Does Bottled Water Ever Go Bad?
You know how leaving a bottle of water in a hot car for a while can make it taste kind of plastic-y? It’s not very pleasant, but is it still safe to drink? Thankfully, yes.
According to the FDA, the agency in charge of regulating the safety of bottled water, it has an “indefinite safety shelf life” as long as it’s “stored in an unopened, properly sealed container.” That’s why the FDA doesn’t actually require bottles of water to have an expiration date.
Most bottles do have one, but that’s just because New Jersey has a law requiring all food products sold there to have an expiration date of two years or less from the date it was made. So instead of making bottles just for the Garden State, they stamp them all with the two-year expiration date.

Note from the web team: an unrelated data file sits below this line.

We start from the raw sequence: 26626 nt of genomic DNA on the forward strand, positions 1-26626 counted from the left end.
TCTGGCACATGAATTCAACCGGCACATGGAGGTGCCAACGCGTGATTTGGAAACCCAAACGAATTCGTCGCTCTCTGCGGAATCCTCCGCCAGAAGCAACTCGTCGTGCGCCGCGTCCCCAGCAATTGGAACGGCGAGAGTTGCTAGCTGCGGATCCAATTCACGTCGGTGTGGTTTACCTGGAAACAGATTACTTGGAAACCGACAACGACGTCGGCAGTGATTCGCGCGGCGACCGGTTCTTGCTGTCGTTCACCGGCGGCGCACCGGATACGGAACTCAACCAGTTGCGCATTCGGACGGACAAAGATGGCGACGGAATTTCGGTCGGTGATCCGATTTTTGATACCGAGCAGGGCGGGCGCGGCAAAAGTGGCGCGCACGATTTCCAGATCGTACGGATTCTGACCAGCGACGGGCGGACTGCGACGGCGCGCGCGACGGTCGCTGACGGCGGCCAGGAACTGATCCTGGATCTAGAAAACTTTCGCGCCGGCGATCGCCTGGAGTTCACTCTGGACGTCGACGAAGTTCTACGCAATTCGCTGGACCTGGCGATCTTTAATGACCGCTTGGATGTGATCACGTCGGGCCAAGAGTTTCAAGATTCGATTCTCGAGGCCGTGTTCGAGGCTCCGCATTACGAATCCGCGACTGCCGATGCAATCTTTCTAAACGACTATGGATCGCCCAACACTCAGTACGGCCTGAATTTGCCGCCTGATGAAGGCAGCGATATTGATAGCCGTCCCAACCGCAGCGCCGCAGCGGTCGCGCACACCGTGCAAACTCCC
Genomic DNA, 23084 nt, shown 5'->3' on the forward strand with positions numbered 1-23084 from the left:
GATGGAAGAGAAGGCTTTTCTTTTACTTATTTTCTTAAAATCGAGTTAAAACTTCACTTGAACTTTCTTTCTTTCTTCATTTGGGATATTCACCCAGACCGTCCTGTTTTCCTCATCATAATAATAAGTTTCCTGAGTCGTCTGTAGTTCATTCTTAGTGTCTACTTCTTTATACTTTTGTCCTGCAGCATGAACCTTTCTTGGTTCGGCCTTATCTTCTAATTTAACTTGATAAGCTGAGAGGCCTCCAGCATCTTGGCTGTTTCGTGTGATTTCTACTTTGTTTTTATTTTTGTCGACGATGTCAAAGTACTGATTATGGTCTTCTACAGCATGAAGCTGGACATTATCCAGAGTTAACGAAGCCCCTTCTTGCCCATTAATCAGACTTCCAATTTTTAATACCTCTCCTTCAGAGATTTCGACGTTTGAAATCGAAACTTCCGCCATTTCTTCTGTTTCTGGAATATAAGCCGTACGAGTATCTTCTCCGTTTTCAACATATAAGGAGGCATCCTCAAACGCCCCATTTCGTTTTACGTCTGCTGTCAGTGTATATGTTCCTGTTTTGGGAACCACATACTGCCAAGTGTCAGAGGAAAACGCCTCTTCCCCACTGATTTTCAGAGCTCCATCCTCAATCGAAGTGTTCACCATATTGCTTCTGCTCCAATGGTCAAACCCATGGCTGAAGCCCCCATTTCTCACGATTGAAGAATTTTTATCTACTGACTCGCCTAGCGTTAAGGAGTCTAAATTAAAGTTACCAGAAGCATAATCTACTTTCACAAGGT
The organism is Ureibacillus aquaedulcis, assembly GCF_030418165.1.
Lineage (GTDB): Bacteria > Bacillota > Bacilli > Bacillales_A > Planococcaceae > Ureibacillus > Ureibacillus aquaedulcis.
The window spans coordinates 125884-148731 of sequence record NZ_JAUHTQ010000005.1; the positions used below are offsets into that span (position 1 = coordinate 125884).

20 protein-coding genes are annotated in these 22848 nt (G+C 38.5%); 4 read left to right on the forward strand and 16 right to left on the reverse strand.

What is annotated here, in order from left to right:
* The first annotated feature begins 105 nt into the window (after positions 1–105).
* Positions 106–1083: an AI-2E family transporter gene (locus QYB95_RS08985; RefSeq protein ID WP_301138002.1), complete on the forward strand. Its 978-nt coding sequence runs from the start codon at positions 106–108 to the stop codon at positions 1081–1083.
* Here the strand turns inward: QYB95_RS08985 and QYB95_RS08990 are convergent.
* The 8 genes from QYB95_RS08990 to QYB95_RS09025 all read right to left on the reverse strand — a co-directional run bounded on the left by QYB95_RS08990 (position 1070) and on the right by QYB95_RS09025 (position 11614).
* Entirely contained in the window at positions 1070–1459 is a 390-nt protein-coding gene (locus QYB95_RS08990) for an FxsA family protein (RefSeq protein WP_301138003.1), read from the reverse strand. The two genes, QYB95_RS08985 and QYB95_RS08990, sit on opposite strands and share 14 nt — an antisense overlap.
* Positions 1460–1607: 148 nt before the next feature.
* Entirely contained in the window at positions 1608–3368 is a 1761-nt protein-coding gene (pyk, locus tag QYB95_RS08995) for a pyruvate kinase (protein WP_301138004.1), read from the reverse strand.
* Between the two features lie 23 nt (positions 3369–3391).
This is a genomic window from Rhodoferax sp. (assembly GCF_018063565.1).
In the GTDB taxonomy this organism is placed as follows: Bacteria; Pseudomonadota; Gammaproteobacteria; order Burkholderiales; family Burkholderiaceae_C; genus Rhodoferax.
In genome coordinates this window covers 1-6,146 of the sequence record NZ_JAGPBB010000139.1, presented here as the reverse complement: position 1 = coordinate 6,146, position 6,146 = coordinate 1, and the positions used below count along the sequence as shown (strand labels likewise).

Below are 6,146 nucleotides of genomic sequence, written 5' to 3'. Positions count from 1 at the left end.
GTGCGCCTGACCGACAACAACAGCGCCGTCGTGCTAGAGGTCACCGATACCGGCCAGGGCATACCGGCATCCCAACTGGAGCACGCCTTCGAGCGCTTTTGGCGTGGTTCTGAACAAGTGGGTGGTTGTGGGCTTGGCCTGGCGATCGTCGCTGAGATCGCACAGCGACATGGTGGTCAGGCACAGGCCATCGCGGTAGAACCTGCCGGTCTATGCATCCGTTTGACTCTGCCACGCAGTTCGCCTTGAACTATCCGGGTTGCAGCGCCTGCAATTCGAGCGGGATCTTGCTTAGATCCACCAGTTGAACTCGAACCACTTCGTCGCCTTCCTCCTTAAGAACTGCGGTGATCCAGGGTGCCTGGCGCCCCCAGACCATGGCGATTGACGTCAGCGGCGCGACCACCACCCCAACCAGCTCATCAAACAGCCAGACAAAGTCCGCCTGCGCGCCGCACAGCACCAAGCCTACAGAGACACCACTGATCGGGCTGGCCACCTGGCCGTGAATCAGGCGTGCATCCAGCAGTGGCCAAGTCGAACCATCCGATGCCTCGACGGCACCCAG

But just because that unopened bottle of water is technically safe after the two years, that doesn’t mean it’ll taste good. When water sits out too long, that funky taste it has is because of a chemical change. The carbon dioxide in water dissolves over time and forms carbonic acid. It’s still okay to drink, but it has a slightly acidic taste.
And if you’re stockpiling huge amounts of water bottles with plans to drink them in 10 years or during the zombie apocalypse, just remember that plastic isn’t impermeable. Over time, algae or bacteria can get grow in there, so store them away from direct sunlight and replace your supply every year or so.